SESSION TITLE: Tiotropium and Asthma
SESSION TYPE: Original Investigation Slide
PRESENTED ON: Monday, October 28, 2013 at 01:45 PM - 03:15 PM
PURPOSE: To evaluate the effect of once-daily tiotropium (5 µg [morning] via Respimat® Soft Mist™ Inhaler) on asthma exacerbations in patients with symptomatic asthma despite receiving ICS+LABA.
METHODS: Two replicate, double-blind, placebo-controlled studies (NCT00772538; NCT00776984). Eligible patients had: ≥5-year history of asthma diagnosed before aged 40 years; Asthma Control Questionnaire 7 score ≥1.5; experienced ≥1 exacerbation during previous year. Patients were either life-long non-smokers or ex-smokers (<10 pack-years) who quit smoking ≥1 year before study enrollment. Co-primary endpoint was time to first severe exacerbation from combined study data after 48 weeks (asthma deterioration necessitating initiation or doubling of systemic glucocorticosteroids for ≥3 days). Secondary endpoints included time to first episode of asthma worsening (either progressive increase in symptoms or decline of ≥30% in best morning peak expiratory flow for ≥2 consecutive days). Subgroup analysis of these endpoints was performed on a range of baseline characteristics.
RESULTS: 912 patients were randomized to receive either tiotropium (n=456) or placebo (n=456) for 48 weeks. Time to first severe exacerbation was 56 days longer with tiotropium versus placebo, corresponding to a 21% risk reduction (hazard ratio [HR] 0.79; p=0.03). A lower proportion of tiotropium patients (26.9%) experienced ≥1 severe exacerbation versus placebo (32.8%). From post hoc calculation, 15 patients were needed to treat to prevent one severe exacerbation during the treatment period. Fewer tiotropium patients (3.5%) were hospitalized due to asthma versus placebo (4.4%). Tiotropium also reduced risk of first asthma worsening (31%; HR 0.69; p<0.001). Improvement in time to first severe asthma exacerbation and first asthma worsening did not differ across subgroups subdivided by hospitalizations within past year, percentage predicted FEV1, age class, sex, allergic status, or disease duration.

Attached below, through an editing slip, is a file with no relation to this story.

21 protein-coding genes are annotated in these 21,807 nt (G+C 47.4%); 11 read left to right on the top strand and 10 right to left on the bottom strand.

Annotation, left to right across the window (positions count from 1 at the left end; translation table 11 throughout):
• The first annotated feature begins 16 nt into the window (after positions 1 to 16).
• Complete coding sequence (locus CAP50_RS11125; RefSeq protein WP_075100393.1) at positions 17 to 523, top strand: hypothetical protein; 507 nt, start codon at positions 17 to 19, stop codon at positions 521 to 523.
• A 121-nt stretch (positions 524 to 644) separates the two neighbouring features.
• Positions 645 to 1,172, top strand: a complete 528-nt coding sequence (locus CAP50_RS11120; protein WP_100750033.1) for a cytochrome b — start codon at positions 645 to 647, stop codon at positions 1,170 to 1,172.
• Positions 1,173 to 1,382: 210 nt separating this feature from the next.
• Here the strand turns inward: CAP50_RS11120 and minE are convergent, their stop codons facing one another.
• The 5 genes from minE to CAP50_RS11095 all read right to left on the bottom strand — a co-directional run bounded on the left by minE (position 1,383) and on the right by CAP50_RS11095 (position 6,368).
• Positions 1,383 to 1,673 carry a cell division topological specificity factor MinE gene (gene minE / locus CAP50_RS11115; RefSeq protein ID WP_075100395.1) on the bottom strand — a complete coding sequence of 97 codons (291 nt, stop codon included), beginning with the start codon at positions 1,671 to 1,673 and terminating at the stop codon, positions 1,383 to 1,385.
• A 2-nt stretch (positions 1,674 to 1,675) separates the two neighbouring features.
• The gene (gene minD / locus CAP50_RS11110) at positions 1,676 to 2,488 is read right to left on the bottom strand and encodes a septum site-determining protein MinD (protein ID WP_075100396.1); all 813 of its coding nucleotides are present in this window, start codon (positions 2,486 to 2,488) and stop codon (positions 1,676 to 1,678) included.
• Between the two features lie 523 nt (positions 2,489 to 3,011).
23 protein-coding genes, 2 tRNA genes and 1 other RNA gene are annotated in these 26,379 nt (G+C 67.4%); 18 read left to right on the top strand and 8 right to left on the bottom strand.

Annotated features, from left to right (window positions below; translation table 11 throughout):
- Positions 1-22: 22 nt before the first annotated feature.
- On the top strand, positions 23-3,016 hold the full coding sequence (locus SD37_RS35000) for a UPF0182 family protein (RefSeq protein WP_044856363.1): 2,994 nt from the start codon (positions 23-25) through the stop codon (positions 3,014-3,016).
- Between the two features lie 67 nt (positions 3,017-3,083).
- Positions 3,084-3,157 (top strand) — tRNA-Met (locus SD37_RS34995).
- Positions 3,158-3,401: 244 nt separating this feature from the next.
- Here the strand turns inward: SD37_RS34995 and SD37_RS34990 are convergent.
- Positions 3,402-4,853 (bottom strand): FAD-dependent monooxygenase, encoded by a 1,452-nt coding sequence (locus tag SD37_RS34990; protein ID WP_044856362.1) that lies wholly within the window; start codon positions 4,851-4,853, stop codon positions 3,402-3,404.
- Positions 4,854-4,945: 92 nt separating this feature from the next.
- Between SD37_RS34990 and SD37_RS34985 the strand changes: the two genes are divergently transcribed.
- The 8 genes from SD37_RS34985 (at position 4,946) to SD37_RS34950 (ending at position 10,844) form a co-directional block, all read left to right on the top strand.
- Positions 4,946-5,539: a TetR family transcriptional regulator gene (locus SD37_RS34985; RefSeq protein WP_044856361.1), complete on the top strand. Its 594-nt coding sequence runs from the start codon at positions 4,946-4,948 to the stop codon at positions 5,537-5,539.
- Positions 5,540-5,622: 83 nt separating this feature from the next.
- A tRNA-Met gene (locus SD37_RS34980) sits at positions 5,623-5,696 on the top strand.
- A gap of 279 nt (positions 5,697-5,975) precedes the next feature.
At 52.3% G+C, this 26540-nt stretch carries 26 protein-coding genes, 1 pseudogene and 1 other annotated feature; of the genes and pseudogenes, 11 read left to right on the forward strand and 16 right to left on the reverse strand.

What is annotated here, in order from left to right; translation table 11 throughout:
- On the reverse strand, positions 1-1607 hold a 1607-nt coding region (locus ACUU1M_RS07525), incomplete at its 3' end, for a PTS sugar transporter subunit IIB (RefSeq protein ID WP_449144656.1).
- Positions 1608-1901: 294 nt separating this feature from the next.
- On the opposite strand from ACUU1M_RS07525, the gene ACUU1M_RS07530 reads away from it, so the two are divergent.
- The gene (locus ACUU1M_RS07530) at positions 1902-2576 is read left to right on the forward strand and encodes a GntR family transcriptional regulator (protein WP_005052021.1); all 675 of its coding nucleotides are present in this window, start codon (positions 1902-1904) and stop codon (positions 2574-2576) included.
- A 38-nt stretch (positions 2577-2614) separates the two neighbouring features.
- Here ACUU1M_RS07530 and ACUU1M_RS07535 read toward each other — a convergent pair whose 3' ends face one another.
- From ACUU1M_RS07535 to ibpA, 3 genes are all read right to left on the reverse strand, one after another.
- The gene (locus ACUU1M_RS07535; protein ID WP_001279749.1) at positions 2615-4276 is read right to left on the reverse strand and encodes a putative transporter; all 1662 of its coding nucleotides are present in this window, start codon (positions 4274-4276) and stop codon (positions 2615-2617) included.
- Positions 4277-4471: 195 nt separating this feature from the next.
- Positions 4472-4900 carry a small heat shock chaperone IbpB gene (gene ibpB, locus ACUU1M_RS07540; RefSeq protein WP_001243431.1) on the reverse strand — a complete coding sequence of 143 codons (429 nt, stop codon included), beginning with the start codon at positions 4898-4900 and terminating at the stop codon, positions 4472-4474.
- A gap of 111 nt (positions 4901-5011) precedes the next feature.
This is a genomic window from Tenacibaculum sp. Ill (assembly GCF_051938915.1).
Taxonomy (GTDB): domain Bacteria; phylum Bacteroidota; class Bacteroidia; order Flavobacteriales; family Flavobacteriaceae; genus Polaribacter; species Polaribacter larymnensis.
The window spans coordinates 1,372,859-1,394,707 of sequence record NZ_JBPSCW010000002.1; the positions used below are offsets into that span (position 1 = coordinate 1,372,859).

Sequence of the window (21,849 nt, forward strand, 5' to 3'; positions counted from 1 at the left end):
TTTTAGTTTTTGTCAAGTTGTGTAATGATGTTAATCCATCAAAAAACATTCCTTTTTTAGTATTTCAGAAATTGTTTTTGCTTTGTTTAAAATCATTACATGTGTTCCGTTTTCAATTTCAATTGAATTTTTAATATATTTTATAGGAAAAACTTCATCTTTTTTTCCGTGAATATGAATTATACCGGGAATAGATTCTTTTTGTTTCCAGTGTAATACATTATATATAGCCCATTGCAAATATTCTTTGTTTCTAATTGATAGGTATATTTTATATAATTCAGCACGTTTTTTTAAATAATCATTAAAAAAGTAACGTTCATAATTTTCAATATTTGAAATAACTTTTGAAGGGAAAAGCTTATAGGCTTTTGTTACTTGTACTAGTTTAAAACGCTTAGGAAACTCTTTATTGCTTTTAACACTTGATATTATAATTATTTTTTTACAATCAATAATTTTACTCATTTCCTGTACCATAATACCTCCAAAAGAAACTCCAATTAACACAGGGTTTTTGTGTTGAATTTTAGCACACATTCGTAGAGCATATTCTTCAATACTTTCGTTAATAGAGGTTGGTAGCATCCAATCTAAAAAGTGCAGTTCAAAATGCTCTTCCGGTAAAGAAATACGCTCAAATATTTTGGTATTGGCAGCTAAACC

CONCLUSIONS: Once-daily tiotropium as add-on to ICS+LABA reduced the risk of severe asthma exacerbation and asthma worsening compared with placebo. Findings were consistent across various subgroups.
CLINICAL IMPLICATIONS: Once-daily tiotropium is effective across a broad spectrum of patients with symptomatic asthma despite receiving ICS+LABA. Funding: Boehringer Ingelheim and Pfizer. Editorial assistance: Complete HealthVizion.
DISCLOSURE: Donald P Tashkin: Consultant fee, speaker bureau, advisory committee, etc.: Speaker fee from Boehringer Ingelheim, University grant monies: Grant from Boehringer Ingelheim, Consultant fee, speaker bureau, advisory committee, etc.: Consultant fee from AstraZeneca, Novartis, Pearl, Sunovion, University grant monies: Grants from Pearl, GlaxoSmithKline and Sunovion, Consultant fee, speaker bureau, advisory committee, etc.: Speaker Bureaus, Boehringer Ingelheim, AstraZeneca, Forest, Novartis and Pfizer Petra Moroni-Zentgraf: Employee: Boehringer Ingelheim Michael Engel: Employee: Boehringer Ingelheim Hendrik Schmidt: Employee: Boehringer Ingelheim Huib AM Kerstjens: University grant monies: Board membership - Pfizer, Almirall, GlaxoSmithKline, Takeda, Novartis, Nycomed, Chiesi, Consultant fee, speaker bureau, advisory committee, etc.: Consultancy fee - Pfizer, Almirall, GlaxoSmithKline, Novartis, Nycomed, Chiesi, AstraZeneca, Protaffin, Consultant fee, speaker bureau, advisory committee, etc.: Speaker bureau - BI, Pfizer
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